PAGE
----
Ten years later, however, they returned with triumphant shows at California’s Coachella Festival and London’s Royal Festival Hall, and this retrospective – complete with non-album singles like the unforgettable Some Candy Talking – offers plenty of good reasons. In its generous 44 tracks, however, it also reveals a band with a surprisingly conformist agenda, the simplicity of their songs as often one dimensional as powerfully immediate, their later tightness at odds with their chaotic genesis, their reliance on trad’ rock’n’roll Americanisms overshadowing more exciting (if admittedly crude) lines like "I want to die just like Jesus Christ". Upside Down therefore ends up highlighting that, despite their current sacred cow status, The Jesus and Mary Chain were merely an occasionally great British rock’n’roll band rather than the last.
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Top customer reviews
Even though the JAMC had an obvious impact on the `Shoegaze scene' I wouldn't really put this band in the same category because I feel they had so much more to offer than just fuzzy distortion and feedback. Much of the criticism of the band is that they didn't often move away from a formula of 3 chords and their trademark guitar noise, but whenever they did make a different record (i.e. Stoned & Dethroned) they got panned for that too! So they really couldn't win either way but what makes this band so special is that they stuck to their guns, did things their own way, and were completely committed to their cause - to make brilliant records!
So... If you're not already accustomed to the band's sound you could be put off by the sheer noise on much of this album, but after a couple of listens the pop melodies and structures will shine through, showing how well the band understood both pop music and the music made by their rock'n'roll predecessors. Also, I will mention that I can't really recommended `Upside Down' to people who worship at the altar of the `guitar', or love Steve Vai, because this band were never technically minded and often sound like they're bashing their guitars against amps (which they probably did). However, if you love chugging power chords, bucket loads of overdrive distortion and reverb, place your order now!!!! I must stress though that the whole album isn't full on noise and there are much lighter moments on tracks like 'God Help Me', 'New York City' and `Drop' (also covered by Hope Sandoval.)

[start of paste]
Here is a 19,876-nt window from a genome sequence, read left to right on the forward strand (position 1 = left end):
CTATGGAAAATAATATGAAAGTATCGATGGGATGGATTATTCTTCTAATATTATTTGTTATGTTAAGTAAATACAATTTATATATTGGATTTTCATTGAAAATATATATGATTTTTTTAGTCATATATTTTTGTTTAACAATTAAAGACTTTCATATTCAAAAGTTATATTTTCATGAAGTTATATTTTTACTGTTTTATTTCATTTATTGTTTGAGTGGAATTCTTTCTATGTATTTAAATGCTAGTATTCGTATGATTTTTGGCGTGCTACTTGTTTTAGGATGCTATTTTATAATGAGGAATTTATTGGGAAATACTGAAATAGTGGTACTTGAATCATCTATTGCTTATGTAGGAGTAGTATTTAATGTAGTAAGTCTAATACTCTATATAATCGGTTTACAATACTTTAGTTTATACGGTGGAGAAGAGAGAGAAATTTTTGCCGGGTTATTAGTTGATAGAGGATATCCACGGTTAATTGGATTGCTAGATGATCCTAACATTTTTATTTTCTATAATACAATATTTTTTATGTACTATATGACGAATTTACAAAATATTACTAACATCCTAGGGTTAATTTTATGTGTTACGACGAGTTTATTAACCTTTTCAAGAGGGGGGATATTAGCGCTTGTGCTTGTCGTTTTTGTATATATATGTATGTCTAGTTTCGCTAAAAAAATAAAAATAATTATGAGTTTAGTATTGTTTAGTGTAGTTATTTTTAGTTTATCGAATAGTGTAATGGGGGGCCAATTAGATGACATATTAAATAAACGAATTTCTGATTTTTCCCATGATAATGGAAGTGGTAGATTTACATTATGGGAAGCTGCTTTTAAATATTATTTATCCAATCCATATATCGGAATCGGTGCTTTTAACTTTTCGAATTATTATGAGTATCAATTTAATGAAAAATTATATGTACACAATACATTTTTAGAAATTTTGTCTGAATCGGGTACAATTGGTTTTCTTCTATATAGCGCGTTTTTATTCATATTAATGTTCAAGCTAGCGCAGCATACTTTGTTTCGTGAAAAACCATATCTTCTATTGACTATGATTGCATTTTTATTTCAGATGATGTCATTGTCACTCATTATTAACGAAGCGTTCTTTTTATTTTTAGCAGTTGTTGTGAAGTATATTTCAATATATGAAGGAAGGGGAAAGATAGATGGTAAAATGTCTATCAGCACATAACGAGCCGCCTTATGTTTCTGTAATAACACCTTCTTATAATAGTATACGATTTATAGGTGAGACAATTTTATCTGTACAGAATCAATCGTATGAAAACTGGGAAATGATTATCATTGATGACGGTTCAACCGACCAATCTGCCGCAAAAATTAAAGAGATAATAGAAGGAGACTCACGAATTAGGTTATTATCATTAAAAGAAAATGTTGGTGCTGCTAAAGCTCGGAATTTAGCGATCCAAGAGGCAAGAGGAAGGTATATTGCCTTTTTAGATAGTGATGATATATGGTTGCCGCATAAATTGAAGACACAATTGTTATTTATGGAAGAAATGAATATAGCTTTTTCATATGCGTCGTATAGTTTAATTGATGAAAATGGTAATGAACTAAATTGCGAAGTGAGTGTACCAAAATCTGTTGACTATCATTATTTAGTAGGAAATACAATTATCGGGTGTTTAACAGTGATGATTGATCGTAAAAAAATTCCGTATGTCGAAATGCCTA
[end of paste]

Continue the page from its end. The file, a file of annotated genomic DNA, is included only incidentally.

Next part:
This compilation is a fantastic introduction for new listeners and covers most of their singles, a handful of tracks from each album and a few B-sides. It also contains `All Things Must Pass' from the series `Heroes' and a previously unavailable song (on any JAMC record) `45rpm'. Basically what you've got here is wall to wall brilliant songs and I couldn't pick out a weak track even if I tried, but I am a huge fan of the band so I suppose that's just me. For today's music listeners, this album will be of particular interest to people who like the Ravenottes, A Place To Bury Strangers and Black Rebel Motorcycle Club.
If you missed out on the previous '21 Singles' or can't afford `The Negative Power Of Thinking' get this because it really does what it says on the tin, it's the best stuff on one album. It's missing a couple of other classic songs, `Taste Of Cindy' and `Snakerdriver', so it's not completely perfect but almost! If I had to make one bad comment about The Jesus And Mary Chain, it's that THEY DIDN'T MAKE ENOUGH RECORDS!!!!!!!!!!!!
There have been a few attempts to explain their longevity, and their influence upon bands like Glasvegas and Black Rebel Motorcycle Club. However, most of those efforts – such as Rhino's The Power Of Negative Thinking: B-Sides And Rarities (Digital Version) - have tended to focussed on the less familiar parts of their back catalogue. Whereas this generous 44 track double CD, which runs from 1984’s ear-splitting title track to 2008’s ‘All Things Must Pass’, features all 10 of their UK Top 40 hits and some of their key album tracks.
That isn’t to say things couldn’t be improved. Most of their attention-grabbing singles are on the first CD giving Upside Down a bit of a lopsided feel, and there is no sign of their abrasive covers of The Beach Boys ‘Surfin USA’ and Bo Diddley’s ‘Who Do You Love?’, despite the fact that they were considered good enough for the well-named Barbed Wire Kisses.